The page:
Some friends celebrate the informal and underground economy. Maybe they are right to the extent that the poor are at least able to survive as formal institutional arrangements of our national economy are not only limited, they are also exclusionary and pro-rich. But who is actually making the real buck from the informal economy? The same idle rich class, isn’t it? This class absolves itself of any duty of care for its workers when economic activity takes place in the informal sector.
True. The rich have a way of profiting from every kind of economic relationship. But there's nothing less devious or more caring about the formal economy. Being part of the formal economy doesn't automatically mean owners feel a 'duty of care' for those laboring under them. And, indeed, formalization often takes away some elements of control that workers in System D have over their labor and their lives. Things that are irrational and inefficient in economic terms can also be positive and creative in social and political terms.

Wednesday, April 30, 2014

Kenya's essential economic engine

Let's unpack this article from Nairobi's Standard newspaper.

Government statistics show that Kenya created 724,800 new jobs last year.

  • 26,300 were government jobs
  • 89,700 in the private sector
  • 626,800 in System D

Meaning that 86.5 percent of the new jobs in the East African nation were off-the-books and informal. That's some economic engine.

As the Standard says, "Despite being essential in employment creation, the informal sector has largely operated with little support from the government, which to a large extent failed to offer a conducive environment."

Tuesday, April 29, 2014

Brazil wages war against 20% of its population

How long can a country pretend to be a democracy and treat 1/5 of its population like criminals. That's my thought after reading this article, about continuing violence in Rio's favelas. Since when is supposed safety on the highways an excuse for moving tanks into a working class community? Since when should police not care that the drug dealers are a minority in these self-built communities that are home to more than 1 million people in Rio and tens of millions across the country?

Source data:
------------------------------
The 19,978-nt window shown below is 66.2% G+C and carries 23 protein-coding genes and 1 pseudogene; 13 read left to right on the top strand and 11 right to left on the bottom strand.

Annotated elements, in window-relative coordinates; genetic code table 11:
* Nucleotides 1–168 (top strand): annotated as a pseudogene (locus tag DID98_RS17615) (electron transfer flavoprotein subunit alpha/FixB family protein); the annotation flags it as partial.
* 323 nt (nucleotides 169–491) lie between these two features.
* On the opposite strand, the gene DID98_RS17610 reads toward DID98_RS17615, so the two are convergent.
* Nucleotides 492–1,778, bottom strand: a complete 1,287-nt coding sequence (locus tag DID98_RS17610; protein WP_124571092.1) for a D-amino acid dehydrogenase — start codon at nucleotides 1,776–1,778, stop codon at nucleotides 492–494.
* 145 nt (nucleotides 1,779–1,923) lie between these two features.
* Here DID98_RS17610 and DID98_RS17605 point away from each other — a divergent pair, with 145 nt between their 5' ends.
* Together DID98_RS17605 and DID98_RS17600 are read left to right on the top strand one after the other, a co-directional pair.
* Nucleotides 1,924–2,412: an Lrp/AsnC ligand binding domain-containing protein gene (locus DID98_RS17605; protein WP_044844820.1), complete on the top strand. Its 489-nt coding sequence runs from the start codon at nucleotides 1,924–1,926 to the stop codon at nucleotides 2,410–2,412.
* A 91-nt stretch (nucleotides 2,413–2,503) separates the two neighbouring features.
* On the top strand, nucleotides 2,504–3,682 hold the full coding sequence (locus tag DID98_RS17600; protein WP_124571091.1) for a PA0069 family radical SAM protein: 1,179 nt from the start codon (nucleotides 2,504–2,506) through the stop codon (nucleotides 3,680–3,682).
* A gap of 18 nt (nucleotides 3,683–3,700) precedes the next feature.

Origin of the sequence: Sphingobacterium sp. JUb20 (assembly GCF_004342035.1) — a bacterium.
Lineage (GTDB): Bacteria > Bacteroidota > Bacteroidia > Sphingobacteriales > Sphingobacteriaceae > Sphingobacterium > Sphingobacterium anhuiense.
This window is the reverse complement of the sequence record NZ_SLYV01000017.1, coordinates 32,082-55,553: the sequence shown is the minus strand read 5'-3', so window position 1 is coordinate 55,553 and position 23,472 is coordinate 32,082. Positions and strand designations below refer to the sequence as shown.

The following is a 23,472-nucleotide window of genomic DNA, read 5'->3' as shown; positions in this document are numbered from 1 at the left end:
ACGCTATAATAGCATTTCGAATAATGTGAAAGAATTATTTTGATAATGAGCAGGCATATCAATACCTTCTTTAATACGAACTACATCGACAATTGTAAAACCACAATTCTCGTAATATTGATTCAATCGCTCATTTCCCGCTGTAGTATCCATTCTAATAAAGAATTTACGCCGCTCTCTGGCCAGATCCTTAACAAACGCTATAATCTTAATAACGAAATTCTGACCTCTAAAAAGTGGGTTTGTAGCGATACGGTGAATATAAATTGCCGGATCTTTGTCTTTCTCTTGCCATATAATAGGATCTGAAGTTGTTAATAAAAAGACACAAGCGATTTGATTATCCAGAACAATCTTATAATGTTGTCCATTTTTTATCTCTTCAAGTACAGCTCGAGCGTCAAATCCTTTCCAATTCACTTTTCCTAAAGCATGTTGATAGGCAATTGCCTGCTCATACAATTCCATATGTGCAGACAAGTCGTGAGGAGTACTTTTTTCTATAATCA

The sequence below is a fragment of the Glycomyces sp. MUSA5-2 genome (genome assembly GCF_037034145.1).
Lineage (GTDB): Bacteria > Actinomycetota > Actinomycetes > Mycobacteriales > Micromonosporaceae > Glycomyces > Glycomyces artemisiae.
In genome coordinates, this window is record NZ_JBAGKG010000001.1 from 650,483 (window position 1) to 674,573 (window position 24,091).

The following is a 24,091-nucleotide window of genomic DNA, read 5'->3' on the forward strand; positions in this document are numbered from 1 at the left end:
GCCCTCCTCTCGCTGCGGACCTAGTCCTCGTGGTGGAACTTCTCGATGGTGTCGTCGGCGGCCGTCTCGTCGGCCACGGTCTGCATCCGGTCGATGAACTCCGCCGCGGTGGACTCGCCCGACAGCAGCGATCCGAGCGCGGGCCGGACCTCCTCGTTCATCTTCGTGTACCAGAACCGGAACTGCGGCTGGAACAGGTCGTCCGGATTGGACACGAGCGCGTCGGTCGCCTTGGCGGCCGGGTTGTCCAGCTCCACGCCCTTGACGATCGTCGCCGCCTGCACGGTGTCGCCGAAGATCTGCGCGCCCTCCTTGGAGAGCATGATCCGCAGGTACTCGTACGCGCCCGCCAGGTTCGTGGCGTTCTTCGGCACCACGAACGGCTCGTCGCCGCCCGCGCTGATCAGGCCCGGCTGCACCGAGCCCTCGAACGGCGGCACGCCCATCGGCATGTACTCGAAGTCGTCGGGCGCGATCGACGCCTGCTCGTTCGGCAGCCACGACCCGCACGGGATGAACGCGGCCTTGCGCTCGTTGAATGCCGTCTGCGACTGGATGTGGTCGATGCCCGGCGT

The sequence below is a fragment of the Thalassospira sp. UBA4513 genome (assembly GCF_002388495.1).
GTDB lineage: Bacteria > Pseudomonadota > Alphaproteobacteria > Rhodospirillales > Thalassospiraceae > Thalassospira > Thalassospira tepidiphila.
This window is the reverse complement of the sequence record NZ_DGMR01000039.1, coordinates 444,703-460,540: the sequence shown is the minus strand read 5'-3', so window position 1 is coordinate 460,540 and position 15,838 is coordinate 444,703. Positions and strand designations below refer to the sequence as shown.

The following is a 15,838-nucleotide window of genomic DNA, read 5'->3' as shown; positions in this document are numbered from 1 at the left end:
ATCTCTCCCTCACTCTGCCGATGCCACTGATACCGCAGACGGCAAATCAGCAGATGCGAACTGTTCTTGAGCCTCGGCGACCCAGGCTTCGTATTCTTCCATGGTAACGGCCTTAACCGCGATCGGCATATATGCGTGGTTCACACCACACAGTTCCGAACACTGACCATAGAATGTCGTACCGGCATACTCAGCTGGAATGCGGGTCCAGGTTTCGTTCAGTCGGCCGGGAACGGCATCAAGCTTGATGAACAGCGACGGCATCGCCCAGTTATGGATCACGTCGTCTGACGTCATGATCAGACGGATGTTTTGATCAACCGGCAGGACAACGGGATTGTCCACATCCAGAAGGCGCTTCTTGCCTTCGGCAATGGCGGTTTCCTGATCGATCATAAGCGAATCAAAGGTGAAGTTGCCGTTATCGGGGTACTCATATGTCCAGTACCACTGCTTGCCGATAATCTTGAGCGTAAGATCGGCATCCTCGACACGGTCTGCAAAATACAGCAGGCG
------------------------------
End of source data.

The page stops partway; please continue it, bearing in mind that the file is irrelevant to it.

What would you feel if a major sporting event came to your city and, in preparation, the police moved tanks and guys with assault weapons in front of your home?

Yes, the drug gangs are heavily rooted in the favelas. But they are an opportunistic infection. They made merry in the self-built squatter areas because the government pretended those communities didn't exist and treated all the people there as lower than 2nd class citizens. The police are not people's friends. In my time in Rio --  a dozen years ago now -- I was only harassed or threatened with guns by the cops. The police represent an alien unwanted occupying force doing no one no good.

Even calling this program pacification is sick. There's obviously nothing peaceful about it.

Monday, April 21, 2014

everything from self-development; nothing from the government

Buried in this article from the InterPress Service is this fascinating factoid:

In Harare, there are now 18,500 people working in informal carpentry, up from 7,000 five years ago. During the same time period, formal carpentry jobs fell by almost the same amount, declining from from 22,000 to 13,000.

Conclusion: the jobs have moved off the books. As Tracy Chikwari, a 36-year-old single mother and System D entrepreneur told the news service, "I bought two houses here in Harare by trading in furniture that I guy from the informal market and I have no doubt this feat is taking me to greater heights."

An anonymous official complained to IPS that the carpentry business is so strong that the government is losing $32 million a month in unpaid taxes. But, as one sensible carpenter noted, taxation is a social contract: "Paying the government tax for our activities depends on what we also get from them. But we are getting nothing."